Posterior Palatal Seal: Denture Retention

By Dr.Swathi Pai on Friday 9 January 2009 with 0 comments



I. Introduction

Complete dentures may suffer from a lack of proper border extension, but none are more important than the posterior limit and the posterior palatal seal on maxillary complete dentures. The posterior border is terminated on a surface that continues and is movable in varying degrees and not at a turn of tissue as are the other denture borders.

Deficiencies of the distal border may be in the length of the denture base, or the depth of the posterior palatal seal or both. These errors may lead to inadequate retention due to the lack of peripheral seal. (Millsap 1964).

The purpose of this seminar is to discuss the factors associated with complete denture retention, the importance of the posterior palatal seal, its location, design, placement of and processing influence.

II. Historical review

1883: Ames and the Greene brothers introduced atmospheric pressure as a means of denture retention and recommended the use of functional denture borders as opposed to passive borders in the fabrication of complete dentures.

1886: Wilson described adhesion as the primary determinant in denture retention.

1907: Green brothers " Modeling compound"

1920: Hall revived interest in the use of atmospheric pressure as a retentive factor by interpreting and demonstrating the functional denture borders.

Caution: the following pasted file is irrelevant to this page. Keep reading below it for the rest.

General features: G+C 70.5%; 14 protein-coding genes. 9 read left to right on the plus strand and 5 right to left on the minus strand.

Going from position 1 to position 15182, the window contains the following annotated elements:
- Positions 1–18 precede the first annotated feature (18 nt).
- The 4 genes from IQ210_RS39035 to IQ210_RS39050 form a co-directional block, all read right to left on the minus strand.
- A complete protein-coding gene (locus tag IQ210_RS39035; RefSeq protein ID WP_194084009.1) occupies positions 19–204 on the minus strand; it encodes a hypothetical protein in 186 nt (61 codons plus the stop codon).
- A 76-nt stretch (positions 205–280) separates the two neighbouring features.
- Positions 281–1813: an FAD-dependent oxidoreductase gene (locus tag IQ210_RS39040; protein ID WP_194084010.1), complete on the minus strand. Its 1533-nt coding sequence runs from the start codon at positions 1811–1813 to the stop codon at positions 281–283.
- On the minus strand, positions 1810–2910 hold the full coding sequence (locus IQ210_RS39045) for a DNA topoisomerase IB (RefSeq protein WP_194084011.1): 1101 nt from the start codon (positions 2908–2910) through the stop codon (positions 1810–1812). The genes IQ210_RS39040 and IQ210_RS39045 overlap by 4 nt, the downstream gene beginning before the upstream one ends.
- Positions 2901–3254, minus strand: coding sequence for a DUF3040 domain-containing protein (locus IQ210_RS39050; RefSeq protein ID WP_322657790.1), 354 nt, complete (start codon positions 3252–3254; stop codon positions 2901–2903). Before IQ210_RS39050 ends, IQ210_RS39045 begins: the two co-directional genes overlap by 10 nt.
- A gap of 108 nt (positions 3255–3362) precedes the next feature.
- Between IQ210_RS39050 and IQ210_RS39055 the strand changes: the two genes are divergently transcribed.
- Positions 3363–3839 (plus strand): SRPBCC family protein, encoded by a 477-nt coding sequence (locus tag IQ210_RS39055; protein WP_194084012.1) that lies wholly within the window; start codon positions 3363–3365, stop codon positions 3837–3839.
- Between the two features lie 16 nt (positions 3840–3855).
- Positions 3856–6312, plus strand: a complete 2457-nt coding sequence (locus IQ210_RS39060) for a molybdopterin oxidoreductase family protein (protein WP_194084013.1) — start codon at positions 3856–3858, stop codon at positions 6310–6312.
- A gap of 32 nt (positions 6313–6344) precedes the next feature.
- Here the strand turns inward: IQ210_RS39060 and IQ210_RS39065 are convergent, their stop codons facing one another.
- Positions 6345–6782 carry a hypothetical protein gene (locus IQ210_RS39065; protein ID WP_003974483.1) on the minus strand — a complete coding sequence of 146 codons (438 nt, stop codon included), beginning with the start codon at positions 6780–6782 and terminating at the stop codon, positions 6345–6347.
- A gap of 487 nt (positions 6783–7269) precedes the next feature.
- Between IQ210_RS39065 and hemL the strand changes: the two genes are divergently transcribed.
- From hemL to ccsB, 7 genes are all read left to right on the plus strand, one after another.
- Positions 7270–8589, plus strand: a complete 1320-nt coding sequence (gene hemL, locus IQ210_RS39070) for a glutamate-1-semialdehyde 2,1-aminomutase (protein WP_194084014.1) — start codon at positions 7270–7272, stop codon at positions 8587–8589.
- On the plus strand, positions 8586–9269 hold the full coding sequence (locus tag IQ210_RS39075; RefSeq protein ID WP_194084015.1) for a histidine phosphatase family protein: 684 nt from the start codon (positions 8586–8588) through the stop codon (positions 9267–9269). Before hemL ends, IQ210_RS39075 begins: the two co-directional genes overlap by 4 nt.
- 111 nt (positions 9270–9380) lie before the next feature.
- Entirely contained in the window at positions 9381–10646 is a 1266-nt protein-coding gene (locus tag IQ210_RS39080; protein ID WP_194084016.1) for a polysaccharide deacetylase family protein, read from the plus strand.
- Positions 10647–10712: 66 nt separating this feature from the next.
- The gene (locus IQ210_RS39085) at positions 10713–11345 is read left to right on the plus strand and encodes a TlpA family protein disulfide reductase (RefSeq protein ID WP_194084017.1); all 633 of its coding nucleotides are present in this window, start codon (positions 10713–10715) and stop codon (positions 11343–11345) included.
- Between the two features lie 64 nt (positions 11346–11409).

1948: Stanitz used a lab model to suggest that atmospheric pressure is in equilibrium with fluid pressure exerted on molecules within a capillary tube with a liquid level in a container as well as the attraction of two glass slabs. These models explained how fluid film contributed to denture retention.

1951: Craddock described the gripping action of the buccinator muscle on the buccal flange of the mandibular denture and also coined the term "pear shaped pad".

1962: Stamoulis believed that atmospheric pressure combined with intimate tissue contact and peripheral seal comprise the most critical retentive forces.

1964: Fish discussed determinants of retention and differentiated between tissue, polished, and occlusal surfaces and how each permits the dentist to incorporate mechanical, biologic, and physical factors of the denture retention.

Category: Prosthodontics Notes

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